Defector flees INTO North Korea from the South in rare case of intruder fleeing over the heavily guarded border to communist country
- South Korean troops spotted an unidentified person cut through a DMZ fence
- The crossing is a rare example of someone crossing the DMZ to get to the North
- The person took an hour to traverse the heavily guarded border and defect
Thousands have risked snipers’ bullets to flee from brutal communist state North Korea to South Korea – now someone has defected in the opposite direction.
Troops from South Korea spotted an unidentified person cut through a barbed wire fence at the border to enter the Demilitarised Zone between the two countries on Saturday.
The person took around an hour to make the perilous journey across an area bristling with land mines, electric and barbed-wire fencing, cameras and armed guards.
South Korean army commanders said: ‘We’ve confirmed that the person crossed the Military Demarcation Line border and defected to the North.’
The person took around an hour to make the perilous journey across an area bristling with land mines, electric and barbed-wire fencing, cameras and armed guards
More than 200 people a year used to defect from North to South Korea but the number has dwindled during the pandemic.
South Korea sent a message to North Korea on Sunday morning to ensure the safety of the person, but the North hasn’t responded, the officers said requesting anonymity citing department rules.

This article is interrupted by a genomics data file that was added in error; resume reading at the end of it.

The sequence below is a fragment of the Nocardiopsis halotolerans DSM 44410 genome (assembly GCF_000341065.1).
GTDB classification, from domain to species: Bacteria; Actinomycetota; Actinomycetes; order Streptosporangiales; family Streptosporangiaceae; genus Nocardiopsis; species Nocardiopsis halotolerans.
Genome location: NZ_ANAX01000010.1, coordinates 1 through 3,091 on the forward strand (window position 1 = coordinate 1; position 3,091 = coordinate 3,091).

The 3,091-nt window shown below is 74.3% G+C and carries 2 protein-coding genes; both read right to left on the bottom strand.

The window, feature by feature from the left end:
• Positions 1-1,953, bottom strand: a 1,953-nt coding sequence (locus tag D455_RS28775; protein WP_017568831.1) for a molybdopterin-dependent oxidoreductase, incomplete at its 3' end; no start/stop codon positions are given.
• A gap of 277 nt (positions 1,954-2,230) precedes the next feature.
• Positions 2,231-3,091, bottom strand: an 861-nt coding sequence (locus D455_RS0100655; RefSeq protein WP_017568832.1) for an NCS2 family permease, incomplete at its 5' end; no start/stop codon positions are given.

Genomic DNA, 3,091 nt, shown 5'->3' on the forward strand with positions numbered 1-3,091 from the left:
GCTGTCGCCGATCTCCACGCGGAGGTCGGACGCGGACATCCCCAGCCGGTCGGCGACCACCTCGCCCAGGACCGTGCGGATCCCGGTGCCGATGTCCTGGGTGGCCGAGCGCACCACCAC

It was unclear if this was a rare case of a South Korean hoping to defect to the North, or it could be a North Korean who briefly entered the South Korean territory for some reason before returning to the North.
In September 2020, North Korea fatally shot a South Korean fisheries official found floating in its waters along a poorly marked sea boundary.
North Korea has announced it had decided to place top priority on strict Covid restrictions at a high-profile ruling party meeting last week
South Korea said that North Korea troops were under orders to shoot anyone illegally crossing the border to protect against the coronavirus pandemic.
Earlier in 2020, North Korean leader Kim Jong Un placed a border city under total lockdown after a North Korean defector with COVID-19-like symptoms sneaked back home. The fate of that defector, who had lived in South Korea, is not known.
On Saturday, North Korea announced it had decided to place top priority on strict virus restrictions at a high-profile ruling party meeting last week.
The two Koreas are split along the world’s most heavily armed border, called the Demilitarized Zone. An estimated 2 million mines are peppered inside and near the 248-kilometer (155-mile) -long, 4-kilometer (2.5-mile) -wide DMZ, which is also guarded by barbed wire fences, tank traps and combat troops on both sides.